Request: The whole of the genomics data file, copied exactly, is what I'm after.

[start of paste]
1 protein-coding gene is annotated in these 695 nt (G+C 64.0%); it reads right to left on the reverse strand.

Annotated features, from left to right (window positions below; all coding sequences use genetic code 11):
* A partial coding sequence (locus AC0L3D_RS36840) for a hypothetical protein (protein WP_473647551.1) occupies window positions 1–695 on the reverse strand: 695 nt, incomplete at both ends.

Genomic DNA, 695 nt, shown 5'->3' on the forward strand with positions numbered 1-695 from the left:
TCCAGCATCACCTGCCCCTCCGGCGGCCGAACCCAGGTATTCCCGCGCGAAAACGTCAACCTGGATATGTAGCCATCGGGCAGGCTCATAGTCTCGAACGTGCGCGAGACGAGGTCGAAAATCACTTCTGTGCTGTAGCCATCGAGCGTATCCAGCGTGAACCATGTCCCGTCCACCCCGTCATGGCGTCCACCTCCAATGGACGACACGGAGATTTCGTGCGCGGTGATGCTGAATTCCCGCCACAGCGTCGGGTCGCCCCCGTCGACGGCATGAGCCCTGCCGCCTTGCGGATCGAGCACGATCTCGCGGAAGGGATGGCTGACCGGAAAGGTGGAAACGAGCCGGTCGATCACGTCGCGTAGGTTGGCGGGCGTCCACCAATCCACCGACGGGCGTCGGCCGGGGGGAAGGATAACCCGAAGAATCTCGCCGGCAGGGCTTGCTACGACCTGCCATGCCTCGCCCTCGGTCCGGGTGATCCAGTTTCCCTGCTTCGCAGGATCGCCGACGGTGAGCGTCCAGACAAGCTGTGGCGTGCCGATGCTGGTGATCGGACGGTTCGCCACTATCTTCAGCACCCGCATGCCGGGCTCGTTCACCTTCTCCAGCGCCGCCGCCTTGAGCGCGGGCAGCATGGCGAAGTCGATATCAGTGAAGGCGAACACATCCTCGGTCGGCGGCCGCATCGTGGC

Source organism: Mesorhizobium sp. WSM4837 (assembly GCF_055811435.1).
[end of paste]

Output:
1 protein-coding gene is annotated in these 695 nt (G+C 64.0%); it reads right to left on the reverse strand.

Annotated features, from left to right (window positions below; all coding sequences use genetic code 11):
* A partial coding sequence (locus AC0L3D_RS36840) for a hypothetical protein (protein WP_473647551.1) occupies window positions 1–695 on the reverse strand: 695 nt, incomplete at both ends.

Genomic DNA, 695 nt, shown 5'->3' on the forward strand with positions numbered 1-695 from the left:
TCCAGCATCACCTGCCCCTCCGGCGGCCGAACCCAGGTATTCCCGCGCGAAAACGTCAACCTGGATATGTAGCCATCGGGCAGGCTCATAGTCTCGAACGTGCGCGAGACGAGGTCGAAAATCACTTCTGTGCTGTAGCCATCGAGCGTATCCAGCGTGAACCATGTCCCGTCCACCCCGTCATGGCGTCCACCTCCAATGGACGACACGGAGATTTCGTGCGCGGTGATGCTGAATTCCCGCCACAGCGTCGGGTCGCCCCCGTCGACGGCATGAGCCCTGCCGCCTTGCGGATCGAGCACGATCTCGCGGAAGGGATGGCTGACCGGAAAGGTGGAAACGAGCCGGTCGATCACGTCGCGTAGGTTGGCGGGCGTCCACCAATCCACCGACGGGCGTCGGCCGGGGGGAAGGATAACCCGAAGAATCTCGCCGGCAGGGCTTGCTACGACCTGCCATGCCTCGCCCTCGGTCCGGGTGATCCAGTTTCCCTGCTTCGCAGGATCGCCGACGGTGAGCGTCCAGACAAGCTGTGGCGTGCCGATGCTGGTGATCGGACGGTTCGCCACTATCTTCAGCACCCGCATGCCGGGCTCGTTCACCTTCTCCAGCGCCGCCGCCTTGAGCGCGGGCAGCATGGCGAAGTCGATATCAGTGAAGGCGAACACATCCTCGGTCGGCGGCCGCATCGTGGC

Source organism: Mesorhizobium sp. WSM4837 (assembly GCF_055811435.1).